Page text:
The Worlds Strongest Man 2017 is being held in Botswana and takes place on the 20-23rd May, with the Grand Final on the 27th and 28th May. So what better time to find out what it is like to train as a strongman. Could you be the next Brian Shaw?
Strongman training is no joke. I’m sure you’ve seen it before: the big burly men flipping absurdly large tyres, shoulder pressing hundreds of pounds, and deadlifting over three times their bodyweight. Again, no joke. How does one get that freaking strong? Well, it’s called strongman training for a reason folks.
The training has massive carryover to real-world strength, simply because of the exercises and their functionality. Even if you’re a bodybuilder, powerlifter, or you just want to look good and get strong, I believe you could benefit from adding in some strongman training to your daily workout routine. This doesn’t exclude you ladies reading this of course! Let’s take a look at some strongman training, along with the fun part: their diet.
There a plethora of exercises used by strongmen to get them prepped for their competitions, but these are the basic movements along with their variations:
? The Deadlift
The deadlift is a staple in many powerlifting and bodybuilding routines. Strongman training is no exception to this, not in the least. There will generally be at least one deadlift variation in each strongman competition, such as the conventional deadlift, axle bar deadlift, car deadlift, deficit deadlift, and 18 in. deadlift (pulled from a higher position). You don’t have to train for every variation, but you should be deadlifting at least once a week.
? Heavy Pressing
Pressing movements are another staple in strongman competitions. The more you can press, the better off you’ll be: it’s that simple. The variations include but are not limited to: the log clean and press, the axle bar clean and press, the circus one-arm dumbbell press, and the viking press. I’ve found that most people tend to stall on increasing their pressing power, so include more variations/volume into your training. Include heavy pressing at least once per week.
? Loading Events
(Pick things up and put them down)
Watch out! Loading events can be a good way to get injured. You’ll be picking up heavy – and awkward – objects and setting them down onto a platform. These objects can cause injury pretty easily due to their awkward shape…it sure as hell makes them a lot harder to carry. Here are some prescribed exercises: Atlas stone carry and sandbags.
? Carrying Events
Pick up a heavy object, and move it. Simple enough right? Not so much. Again, most of these items will be awkward to carry, and extremely heavy. There are a lot of carry events, here are a few: Tyre flips, yoke carry, farmers carry/hold, Zercher carry/Conan’s wheel, keg carry, and sandbag carry.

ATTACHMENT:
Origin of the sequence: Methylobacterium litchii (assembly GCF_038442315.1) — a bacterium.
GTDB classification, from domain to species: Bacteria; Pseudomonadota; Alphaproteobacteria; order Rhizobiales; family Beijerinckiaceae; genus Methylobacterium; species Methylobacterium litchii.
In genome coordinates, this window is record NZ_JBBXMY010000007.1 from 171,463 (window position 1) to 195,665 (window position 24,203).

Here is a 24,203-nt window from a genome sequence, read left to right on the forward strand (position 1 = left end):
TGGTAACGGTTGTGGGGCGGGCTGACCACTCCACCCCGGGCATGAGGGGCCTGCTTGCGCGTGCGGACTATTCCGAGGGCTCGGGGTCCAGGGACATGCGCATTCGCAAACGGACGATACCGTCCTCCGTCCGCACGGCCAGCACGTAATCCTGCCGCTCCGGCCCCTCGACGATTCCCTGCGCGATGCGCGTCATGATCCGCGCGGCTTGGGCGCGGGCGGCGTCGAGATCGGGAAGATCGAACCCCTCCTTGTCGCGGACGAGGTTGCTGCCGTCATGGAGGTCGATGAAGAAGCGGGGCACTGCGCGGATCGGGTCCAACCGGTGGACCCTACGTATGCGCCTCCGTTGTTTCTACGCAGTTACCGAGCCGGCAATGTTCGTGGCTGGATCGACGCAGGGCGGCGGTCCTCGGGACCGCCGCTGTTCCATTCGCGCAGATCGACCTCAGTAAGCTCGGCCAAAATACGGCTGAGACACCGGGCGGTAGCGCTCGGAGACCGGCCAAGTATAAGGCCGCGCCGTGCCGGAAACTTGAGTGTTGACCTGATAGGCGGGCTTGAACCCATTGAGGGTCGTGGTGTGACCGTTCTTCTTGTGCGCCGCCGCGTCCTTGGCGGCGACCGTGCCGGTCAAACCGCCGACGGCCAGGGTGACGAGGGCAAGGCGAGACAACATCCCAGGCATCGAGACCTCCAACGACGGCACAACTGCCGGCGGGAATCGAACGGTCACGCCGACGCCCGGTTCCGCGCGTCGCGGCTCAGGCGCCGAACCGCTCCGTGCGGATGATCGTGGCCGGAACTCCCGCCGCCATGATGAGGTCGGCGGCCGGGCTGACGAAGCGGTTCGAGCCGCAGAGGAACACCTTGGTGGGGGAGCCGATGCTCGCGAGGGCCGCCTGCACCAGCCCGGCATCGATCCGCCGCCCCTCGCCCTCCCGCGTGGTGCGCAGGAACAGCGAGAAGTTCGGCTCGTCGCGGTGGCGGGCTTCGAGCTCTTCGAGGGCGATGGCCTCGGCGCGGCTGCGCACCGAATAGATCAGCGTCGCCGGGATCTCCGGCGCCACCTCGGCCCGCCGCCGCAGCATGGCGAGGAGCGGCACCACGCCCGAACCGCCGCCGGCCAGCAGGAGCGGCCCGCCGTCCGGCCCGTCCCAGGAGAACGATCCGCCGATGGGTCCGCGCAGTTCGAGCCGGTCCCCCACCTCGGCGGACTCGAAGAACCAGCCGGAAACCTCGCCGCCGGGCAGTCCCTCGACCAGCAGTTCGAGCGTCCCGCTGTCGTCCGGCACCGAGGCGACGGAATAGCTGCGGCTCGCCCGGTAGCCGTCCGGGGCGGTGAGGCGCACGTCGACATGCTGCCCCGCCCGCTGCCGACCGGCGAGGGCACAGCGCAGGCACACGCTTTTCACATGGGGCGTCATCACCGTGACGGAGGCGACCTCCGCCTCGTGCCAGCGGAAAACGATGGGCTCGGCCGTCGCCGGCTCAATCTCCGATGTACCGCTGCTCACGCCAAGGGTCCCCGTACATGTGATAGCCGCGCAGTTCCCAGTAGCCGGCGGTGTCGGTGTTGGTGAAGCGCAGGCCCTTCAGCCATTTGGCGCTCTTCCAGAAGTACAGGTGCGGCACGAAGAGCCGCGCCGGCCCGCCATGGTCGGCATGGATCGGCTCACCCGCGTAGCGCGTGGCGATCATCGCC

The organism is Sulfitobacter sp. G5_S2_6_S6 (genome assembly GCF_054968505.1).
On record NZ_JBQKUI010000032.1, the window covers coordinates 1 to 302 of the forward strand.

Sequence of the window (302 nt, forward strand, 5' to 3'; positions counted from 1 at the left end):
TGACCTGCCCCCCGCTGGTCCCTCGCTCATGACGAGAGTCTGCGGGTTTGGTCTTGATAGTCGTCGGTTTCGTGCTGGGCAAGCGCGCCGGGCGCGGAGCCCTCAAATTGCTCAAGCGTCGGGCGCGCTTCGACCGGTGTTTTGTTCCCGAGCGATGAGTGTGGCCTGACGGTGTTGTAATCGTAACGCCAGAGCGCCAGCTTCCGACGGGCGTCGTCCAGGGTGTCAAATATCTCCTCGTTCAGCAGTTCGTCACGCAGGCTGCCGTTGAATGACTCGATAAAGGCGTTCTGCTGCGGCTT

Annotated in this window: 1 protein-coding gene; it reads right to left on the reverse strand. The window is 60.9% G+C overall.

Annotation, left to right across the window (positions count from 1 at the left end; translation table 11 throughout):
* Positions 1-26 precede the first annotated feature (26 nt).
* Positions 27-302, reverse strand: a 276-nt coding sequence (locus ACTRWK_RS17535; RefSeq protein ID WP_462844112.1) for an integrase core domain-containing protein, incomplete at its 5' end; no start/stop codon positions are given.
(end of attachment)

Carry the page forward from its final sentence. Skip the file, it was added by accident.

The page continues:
? Pulling events
People love pulling events. I mean, who doesn’t want to see a huge guy pull a plane or truck around? I do. And that’s exactly what these exercises are. Pretty self-explanatory for the training, but if you don’t have a truck you can pull around, find a sled at your local gym.
Unless you’ve been living under a rock, you already know – Strongmen eat A LOT. If you simply type into Google “strongman diet plan,” most sites will pop up a diet that is almost always above 5,000 calories. This is what we’re looking for. If you plan on competing as a strongman, you need FUEL, and lots of it. Think you’re gonna get huge on 1,200 calories per day? Think again. I know your stomach will probably want to kill you, and the toilet will second that, but you need to get in the calories necessary to fuel your training and strength. Here’s a sample diet plan I whipped up:
? 1 cup of oatmeal
? 1 banana
? 8 eggs
? 4 slices whole grain bread
? 4 cups cooked white rice
? 12 oz of grilled chicken breast
? 1 medium avocado
Snack (post workout):
? 2 scoops of Mywhey
? 1 cup of oatmeal
? 1 cup of unsweetened almond milk
? 2 bananas
? Two tablespoons of Peanut Butter
? 600 grams of russet potato
? 2 cans of chunk light tuna
? 1 bagel
? 2 cups of Greek yogurt
? 2 apples
4,986 calories | 336 g protein | 108 g fat | 689 g carbs
And this would be on the lower end! Most strongman competitors eat much more than this. Work with your diet and see what works best for you, and adjust your calories up and down as needed.
Take Home Message
Even if you don’t compete, I believe you could benefit from adding in some of these exercises into your routine. And if you do want to compete, congrats! Being a strongman competitor is no easy task, and is a hell of a lot of hard work. I have mad respect for those guys pushing, pressing, and pulling hundreds upon thousands of pounds. If you feel up for the challenge, go for it! As always, stay strong.